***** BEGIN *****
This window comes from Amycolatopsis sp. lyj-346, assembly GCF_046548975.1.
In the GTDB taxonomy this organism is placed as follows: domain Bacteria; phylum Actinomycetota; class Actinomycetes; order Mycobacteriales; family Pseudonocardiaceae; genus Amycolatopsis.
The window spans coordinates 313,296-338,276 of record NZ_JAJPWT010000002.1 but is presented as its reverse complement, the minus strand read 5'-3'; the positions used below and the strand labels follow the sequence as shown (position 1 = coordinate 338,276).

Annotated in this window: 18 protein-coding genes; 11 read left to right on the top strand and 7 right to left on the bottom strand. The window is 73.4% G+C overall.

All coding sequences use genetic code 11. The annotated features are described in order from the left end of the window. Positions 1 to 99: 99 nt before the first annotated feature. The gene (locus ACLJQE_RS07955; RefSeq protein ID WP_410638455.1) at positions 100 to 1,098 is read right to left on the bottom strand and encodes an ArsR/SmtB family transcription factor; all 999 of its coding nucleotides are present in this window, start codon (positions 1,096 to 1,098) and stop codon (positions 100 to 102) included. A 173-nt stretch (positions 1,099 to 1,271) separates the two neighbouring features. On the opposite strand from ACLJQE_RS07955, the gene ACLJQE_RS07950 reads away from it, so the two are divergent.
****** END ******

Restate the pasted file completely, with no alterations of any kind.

This window comes from Amycolatopsis sp. lyj-346, assembly GCF_046548975.1.
In the GTDB taxonomy this organism is placed as follows: domain Bacteria; phylum Actinomycetota; class Actinomycetes; order Mycobacteriales; family Pseudonocardiaceae; genus Amycolatopsis.
The window spans coordinates 313,296-338,276 of record NZ_JAJPWT010000002.1 but is presented as its reverse complement, the minus strand read 5'-3'; the positions used below and the strand labels follow the sequence as shown (position 1 = coordinate 338,276).

Annotated in this window: 18 protein-coding genes; 11 read left to right on the top strand and 7 right to left on the bottom strand. The window is 73.4% G+C overall.

All coding sequences use genetic code 11. The annotated features are described in order from the left end of the window. Positions 1 to 99: 99 nt before the first annotated feature. The gene (locus ACLJQE_RS07955; RefSeq protein ID WP_410638455.1) at positions 100 to 1,098 is read right to left on the bottom strand and encodes an ArsR/SmtB family transcription factor; all 999 of its coding nucleotides are present in this window, start codon (positions 1,096 to 1,098) and stop codon (positions 100 to 102) included. A 173-nt stretch (positions 1,099 to 1,271) separates the two neighbouring features. On the opposite strand from ACLJQE_RS07955, the gene ACLJQE_RS07950 reads away from it, so the two are divergent.